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Tesco Bank is engulfed in a very modern crisis – it can happen to any business

The mass hack crisis that befell Tesco Bank is a text book case of a modern data breach storm.
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Around 40,000 out of Tesco Bank current accounts saw suspicious activity over the weekend. Half discovered funds had been taken – possibly amounting to £20m spirited away in all – in a “systematic, sophisticated attack”. The bank’s creaking customer service department all but caved in as account holders took to the phones and then to social media to vent their increasing anger and dismay.

To add insult to injury, Tesco Bank obliviously posted a tweet on its account wishing customers a nice weekend.

The hack is has been labelled one of the worst data breaches experienced by a company in the UK, which TechWorld placied in its top 13.

As the wheels of investigation began turning, CEO Benny Higgins – quite rightly – faced the media in order to inform customers and try to wrestle the situation back in his company’s favour. Not an easy task, given the swirl of angry customers also wanting to do the same. The harshest critic would argue his performance on Radio 4’s flagship Today programme left a lot to be desired. This serves to underline fully that any crisis plan – data breach or otherwise – requires a media confident spokesman. Media training is key.

But Higgins deserves some credit for the speed of his reaction. If an organisation is spinning and buckling under the weight of crisis, the reaction of the CEO is all important. Faced with a share price drop, a tsunami of media headlines, quotes from quizzical politicians, and facing external investigations, Higgins was quick to put himself front and centre, announce the investigation and go on the record as to what the remedy would be (a quick refund). That is a textbook response – but one so many other companies get wrong.

Higgins still found the void of firm information on day one a problem as it was filled by credible – and disturbing – media speculation that the mass hack was the work of either Brazilian hackers or Russian crime gangs. Tesco Bank systems had been tested by hackers for months, we were informed. Higgins and his team now have a gargantuan task of restoring trust amongst existing customers and the wider market place. It won’t be the first time banks have fought to restore trust, of course.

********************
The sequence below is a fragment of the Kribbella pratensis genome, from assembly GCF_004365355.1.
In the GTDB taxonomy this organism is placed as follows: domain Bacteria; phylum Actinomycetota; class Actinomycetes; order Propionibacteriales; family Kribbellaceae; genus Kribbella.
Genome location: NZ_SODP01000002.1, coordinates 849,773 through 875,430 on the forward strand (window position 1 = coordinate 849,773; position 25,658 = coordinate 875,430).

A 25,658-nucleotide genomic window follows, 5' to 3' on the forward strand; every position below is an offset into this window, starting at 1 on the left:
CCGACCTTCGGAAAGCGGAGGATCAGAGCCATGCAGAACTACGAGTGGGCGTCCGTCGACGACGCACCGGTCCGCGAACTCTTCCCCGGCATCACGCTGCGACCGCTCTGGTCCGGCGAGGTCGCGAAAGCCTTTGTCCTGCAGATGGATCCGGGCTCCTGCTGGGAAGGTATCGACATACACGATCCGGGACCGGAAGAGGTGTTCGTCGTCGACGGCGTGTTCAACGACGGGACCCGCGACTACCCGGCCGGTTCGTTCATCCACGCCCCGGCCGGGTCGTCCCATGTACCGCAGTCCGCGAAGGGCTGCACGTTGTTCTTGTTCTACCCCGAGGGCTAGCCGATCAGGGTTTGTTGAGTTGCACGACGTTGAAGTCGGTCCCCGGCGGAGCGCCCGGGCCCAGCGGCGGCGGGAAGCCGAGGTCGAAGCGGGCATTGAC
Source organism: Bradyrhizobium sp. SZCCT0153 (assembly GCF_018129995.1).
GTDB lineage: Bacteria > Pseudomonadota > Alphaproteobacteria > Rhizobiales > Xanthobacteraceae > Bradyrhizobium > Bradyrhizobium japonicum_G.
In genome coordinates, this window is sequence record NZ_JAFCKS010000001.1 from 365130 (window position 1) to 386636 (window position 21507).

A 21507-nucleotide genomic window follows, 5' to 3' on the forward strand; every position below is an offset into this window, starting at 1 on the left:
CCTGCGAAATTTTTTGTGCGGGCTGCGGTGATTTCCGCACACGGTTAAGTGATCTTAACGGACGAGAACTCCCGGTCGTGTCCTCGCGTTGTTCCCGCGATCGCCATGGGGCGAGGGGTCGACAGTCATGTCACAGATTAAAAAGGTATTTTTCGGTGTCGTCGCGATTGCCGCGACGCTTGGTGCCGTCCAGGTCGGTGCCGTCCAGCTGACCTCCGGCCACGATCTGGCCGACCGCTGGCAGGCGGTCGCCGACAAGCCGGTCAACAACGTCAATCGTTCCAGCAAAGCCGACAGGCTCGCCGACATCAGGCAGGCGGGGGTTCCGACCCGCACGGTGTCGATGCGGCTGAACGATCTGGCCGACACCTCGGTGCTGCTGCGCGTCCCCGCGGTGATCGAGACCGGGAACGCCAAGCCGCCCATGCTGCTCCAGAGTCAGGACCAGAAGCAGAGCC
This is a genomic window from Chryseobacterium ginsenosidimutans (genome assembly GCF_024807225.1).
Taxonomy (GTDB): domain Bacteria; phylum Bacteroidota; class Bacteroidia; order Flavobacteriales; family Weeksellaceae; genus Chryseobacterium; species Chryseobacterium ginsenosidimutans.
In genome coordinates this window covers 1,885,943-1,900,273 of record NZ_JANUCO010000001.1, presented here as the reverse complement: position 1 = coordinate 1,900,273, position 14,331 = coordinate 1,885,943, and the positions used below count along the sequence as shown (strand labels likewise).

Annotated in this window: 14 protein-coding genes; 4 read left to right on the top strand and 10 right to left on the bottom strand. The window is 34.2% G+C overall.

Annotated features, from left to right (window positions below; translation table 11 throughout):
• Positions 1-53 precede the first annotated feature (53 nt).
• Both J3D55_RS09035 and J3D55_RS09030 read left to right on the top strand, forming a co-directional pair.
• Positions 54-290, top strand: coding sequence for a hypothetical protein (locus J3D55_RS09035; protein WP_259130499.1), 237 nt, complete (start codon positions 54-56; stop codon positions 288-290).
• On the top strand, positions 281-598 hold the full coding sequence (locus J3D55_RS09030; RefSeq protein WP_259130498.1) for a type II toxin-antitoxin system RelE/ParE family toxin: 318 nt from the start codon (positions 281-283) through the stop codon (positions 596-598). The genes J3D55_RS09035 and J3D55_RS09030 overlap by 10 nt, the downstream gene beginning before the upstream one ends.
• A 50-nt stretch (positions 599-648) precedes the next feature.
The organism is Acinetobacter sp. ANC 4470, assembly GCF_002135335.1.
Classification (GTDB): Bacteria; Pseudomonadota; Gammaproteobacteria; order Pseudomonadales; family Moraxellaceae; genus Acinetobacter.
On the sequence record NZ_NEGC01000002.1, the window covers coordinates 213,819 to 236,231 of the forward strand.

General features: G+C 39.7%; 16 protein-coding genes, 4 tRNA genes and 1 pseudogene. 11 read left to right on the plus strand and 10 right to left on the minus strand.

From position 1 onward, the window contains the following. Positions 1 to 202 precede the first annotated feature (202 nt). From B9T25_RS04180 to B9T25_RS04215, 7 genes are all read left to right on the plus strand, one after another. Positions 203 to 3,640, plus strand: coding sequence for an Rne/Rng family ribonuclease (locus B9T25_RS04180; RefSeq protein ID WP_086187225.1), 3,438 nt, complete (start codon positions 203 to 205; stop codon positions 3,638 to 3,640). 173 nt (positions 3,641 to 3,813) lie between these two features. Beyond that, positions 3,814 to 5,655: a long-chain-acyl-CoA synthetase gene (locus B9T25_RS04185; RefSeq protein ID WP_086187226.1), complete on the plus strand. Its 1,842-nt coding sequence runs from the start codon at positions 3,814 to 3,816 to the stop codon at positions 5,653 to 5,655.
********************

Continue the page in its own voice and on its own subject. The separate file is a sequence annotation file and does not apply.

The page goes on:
What the Tesco Bank saga underlines is a very modern, tech-based crisis. While the FCA has claimed attacks on financial institutions have risen from five in 2014 to 75 so far in 2016, all companies from all sectors are at risk. A government 2015 information security breaches survey showed 90 per cent of large organisations and 74 per cent of SMEs reported a security breach, leading to an estimated total of £1.4bn in regulatory fines.

That is based on existing legislation. But firms need to look ahead to the future.

In two years’ time, new rules the European Union’s General Data Protection Regulation (GDPR) will introduce include fines for groups of companies of up to £18m or four per cent of annual worldwide turnover. This dwarves the current fine cap of £500,000. And the Payment Card Industry claimed the new law – which could also lead to expensive class action litigation across Europe – would leave UK businesses facing £122bn in penalties under the current breach run rate.

Respected tech publication Computing suggested that in the case of Tesco Bank, the wider turnover of its parent Tesco could mean a company fine as much as as £1.94bn – four per cent of group turnover – with class-action law suits for breaches of data privacy on top of that thanks to the new rules that the GDPR will introduce.

The most robust security systems in the world are clearly high on the shopping list for Tesco. But it should also be for SMEs, particularly those involved in online payments and tech. Any company which holds personal data of customers faces a fine. SMEs also need to embrace clearly thought plans on how to communicate with customers, which clearly legal and PR experts will assist with. This will encompass social media, wider media and direct communication. The regulator in the UK – the ICO – can enforce the notification of customers if it isn’t immediately done by the company which hold their data.

If customers are based in overseas jurisdictions, then laws in those countries also need to be adhered to. Customers there also need to be kept updated with news. Tesco Bank clearly had a reaction plan, which it did need to activate. Benny Higgins has tough work ahead of him to restore confidence. We will know in time what criticism can be levelled at the bank’s cybersecurity systems.

But it is a sharp reminder that the struggle against the hackers, whose threats and methods evolve constantly, is on-going for all sizes of enterprise. This means plans communicating effectively should also be a key part of any firm’s data breach strategy – and this is a war that can be won if planned for correctly.

Neil McLeod is crisis management expert at leading London PR agency PHA Media.

Image: Shutterstock

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